To know more about this news in detail, read Attorney General James’ official press release.

Canadian and British Columbia privacy commissioners to take Facebook to Federal Court

Canada and British Columbia privacy commissioners Daniel Therrien and Michael McEvoy, uncovered major shortcomings in Facebook’s procedures in their investigation, published yesterday.

This investigation was initiated after media reported that “Facebook had allowed an organization to use an app to access users’ personal information and that some of the data was then shared with other organizations, including Cambridge Analytica, which was involved in U.S. political campaigns”, the report mentions.

The app, at one point, called “This is Your Digital Life,” encouraged users to complete a personality quiz. It collected information about users who installed the app as well as their Facebook “friends.” Some 300,000 Facebook users worldwide added the app, leading to the potential disclosure of the personal information of approximately 87 million others, including more than 600,000 Canadians.

The investigation also revealed that Facebook violated federal and B.C. privacy laws in a number of respects.

According to the investigation, “Facebook committed serious contraventions of Canadian privacy laws and failed to take responsibility for protecting the personal information of Canadians.”

According to the press release, Facebook has disputed the findings and refused to implement the watchdogs’ recommendations. They have also refused to voluntarily submit to audits of its privacy policies and practices over the next five years.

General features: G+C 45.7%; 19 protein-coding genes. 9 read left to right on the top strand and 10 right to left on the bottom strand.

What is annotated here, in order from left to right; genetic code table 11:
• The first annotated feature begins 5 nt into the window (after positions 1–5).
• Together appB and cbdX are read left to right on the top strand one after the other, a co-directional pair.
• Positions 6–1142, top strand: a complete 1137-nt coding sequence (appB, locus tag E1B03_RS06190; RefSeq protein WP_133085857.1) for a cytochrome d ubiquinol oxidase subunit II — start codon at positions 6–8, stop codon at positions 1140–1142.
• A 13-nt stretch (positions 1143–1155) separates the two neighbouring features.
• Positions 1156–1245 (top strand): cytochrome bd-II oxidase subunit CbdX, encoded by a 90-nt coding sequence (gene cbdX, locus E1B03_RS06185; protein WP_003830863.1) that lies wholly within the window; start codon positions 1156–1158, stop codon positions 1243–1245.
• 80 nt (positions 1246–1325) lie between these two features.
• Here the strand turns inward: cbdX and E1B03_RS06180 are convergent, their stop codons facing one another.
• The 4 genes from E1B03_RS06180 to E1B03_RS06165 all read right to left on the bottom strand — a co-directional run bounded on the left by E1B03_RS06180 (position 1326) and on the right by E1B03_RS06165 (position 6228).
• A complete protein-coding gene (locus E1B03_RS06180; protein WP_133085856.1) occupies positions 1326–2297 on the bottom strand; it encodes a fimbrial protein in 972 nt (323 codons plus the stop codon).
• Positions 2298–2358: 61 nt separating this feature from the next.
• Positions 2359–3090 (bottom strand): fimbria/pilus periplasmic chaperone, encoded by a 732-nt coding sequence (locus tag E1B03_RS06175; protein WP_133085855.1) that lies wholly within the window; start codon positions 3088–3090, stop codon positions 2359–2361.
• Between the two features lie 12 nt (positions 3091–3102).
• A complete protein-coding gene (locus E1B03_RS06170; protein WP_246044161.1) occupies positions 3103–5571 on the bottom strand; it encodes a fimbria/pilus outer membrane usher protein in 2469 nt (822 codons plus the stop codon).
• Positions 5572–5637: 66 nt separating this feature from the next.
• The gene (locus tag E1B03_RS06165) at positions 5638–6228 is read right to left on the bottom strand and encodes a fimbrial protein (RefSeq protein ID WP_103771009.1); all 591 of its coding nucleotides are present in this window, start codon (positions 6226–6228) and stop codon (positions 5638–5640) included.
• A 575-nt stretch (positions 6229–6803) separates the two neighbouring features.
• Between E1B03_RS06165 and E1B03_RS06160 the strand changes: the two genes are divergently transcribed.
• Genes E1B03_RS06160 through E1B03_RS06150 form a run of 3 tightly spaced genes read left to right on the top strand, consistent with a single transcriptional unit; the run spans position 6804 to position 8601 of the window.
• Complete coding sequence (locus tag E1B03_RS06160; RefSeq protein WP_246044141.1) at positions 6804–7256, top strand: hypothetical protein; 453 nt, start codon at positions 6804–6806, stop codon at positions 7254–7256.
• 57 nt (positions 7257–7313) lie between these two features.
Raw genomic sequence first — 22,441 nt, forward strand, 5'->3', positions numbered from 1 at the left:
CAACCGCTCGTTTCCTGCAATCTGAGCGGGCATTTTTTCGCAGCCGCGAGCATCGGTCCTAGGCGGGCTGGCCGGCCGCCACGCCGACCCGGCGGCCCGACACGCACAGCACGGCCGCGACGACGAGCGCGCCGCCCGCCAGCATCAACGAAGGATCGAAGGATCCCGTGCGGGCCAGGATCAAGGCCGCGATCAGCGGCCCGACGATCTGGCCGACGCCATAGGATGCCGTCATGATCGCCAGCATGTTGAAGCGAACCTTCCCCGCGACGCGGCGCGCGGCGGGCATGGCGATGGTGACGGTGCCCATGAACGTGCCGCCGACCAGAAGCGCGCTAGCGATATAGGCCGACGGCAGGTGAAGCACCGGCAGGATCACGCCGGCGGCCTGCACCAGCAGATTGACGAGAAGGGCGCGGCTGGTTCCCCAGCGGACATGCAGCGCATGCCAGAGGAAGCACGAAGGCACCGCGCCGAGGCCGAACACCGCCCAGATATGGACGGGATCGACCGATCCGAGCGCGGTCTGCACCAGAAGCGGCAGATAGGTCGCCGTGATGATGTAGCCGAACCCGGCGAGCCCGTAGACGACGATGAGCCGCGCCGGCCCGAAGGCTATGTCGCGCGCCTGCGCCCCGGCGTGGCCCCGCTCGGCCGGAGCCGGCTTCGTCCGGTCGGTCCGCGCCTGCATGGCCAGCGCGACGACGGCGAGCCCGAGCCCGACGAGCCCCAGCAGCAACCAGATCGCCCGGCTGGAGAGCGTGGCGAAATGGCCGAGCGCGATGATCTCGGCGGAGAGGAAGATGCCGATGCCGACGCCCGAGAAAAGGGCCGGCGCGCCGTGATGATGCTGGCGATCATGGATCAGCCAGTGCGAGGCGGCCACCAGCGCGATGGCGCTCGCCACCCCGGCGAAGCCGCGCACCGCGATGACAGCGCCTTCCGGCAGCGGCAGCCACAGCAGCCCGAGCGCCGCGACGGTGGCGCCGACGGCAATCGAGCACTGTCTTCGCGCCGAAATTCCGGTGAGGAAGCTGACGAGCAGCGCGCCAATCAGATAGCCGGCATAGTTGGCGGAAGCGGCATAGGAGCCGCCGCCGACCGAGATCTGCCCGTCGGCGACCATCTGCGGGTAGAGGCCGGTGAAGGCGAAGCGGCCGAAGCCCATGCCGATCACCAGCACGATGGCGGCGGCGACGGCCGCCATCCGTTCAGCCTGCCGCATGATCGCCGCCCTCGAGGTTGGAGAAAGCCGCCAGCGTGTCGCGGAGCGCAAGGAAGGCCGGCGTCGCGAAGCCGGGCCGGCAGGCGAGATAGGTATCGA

Following this, the Office of the Privacy Commissioner of Canada (OPC) said it, therefore, plans to take Facebook to Federal Court to seek an order to force it the company to correct its deficient privacy practices.

Daniel Therrien, the privacy commissioner of Canada, said, “Facebook’s refusal to act responsibly is deeply troubling given the vast amount of sensitive personal information users have entrusted to this company. Their privacy framework was empty, and their vague terms were so elastic that they were not meaningful for privacy protection.

He further added, “The stark contradiction between Facebook’s public promises to mend its ways on privacy and its refusal to address the serious problems we’ve identified – or even acknowledge that it broke the law – is extremely concerning. It is untenable that organizations are allowed to reject my office’s legal findings as mere opinions.”

British Columbia Information and Privacy Commissioner Michael McEvoy said, “Facebook has spent more than a decade expressing contrition for its actions and avowing its commitment to people’s privacy. But when it comes to taking concrete actions needed to fix transgressions they demonstrate disregard.”

The press release also mentions that “giving the federal Commissioner order-making powers would also ensure that his findings and remedial measures are binding on organizations that refuse to comply with the law”.

To know more about the federal and B.C. privacy laws that FB violated, head over to the investigation report.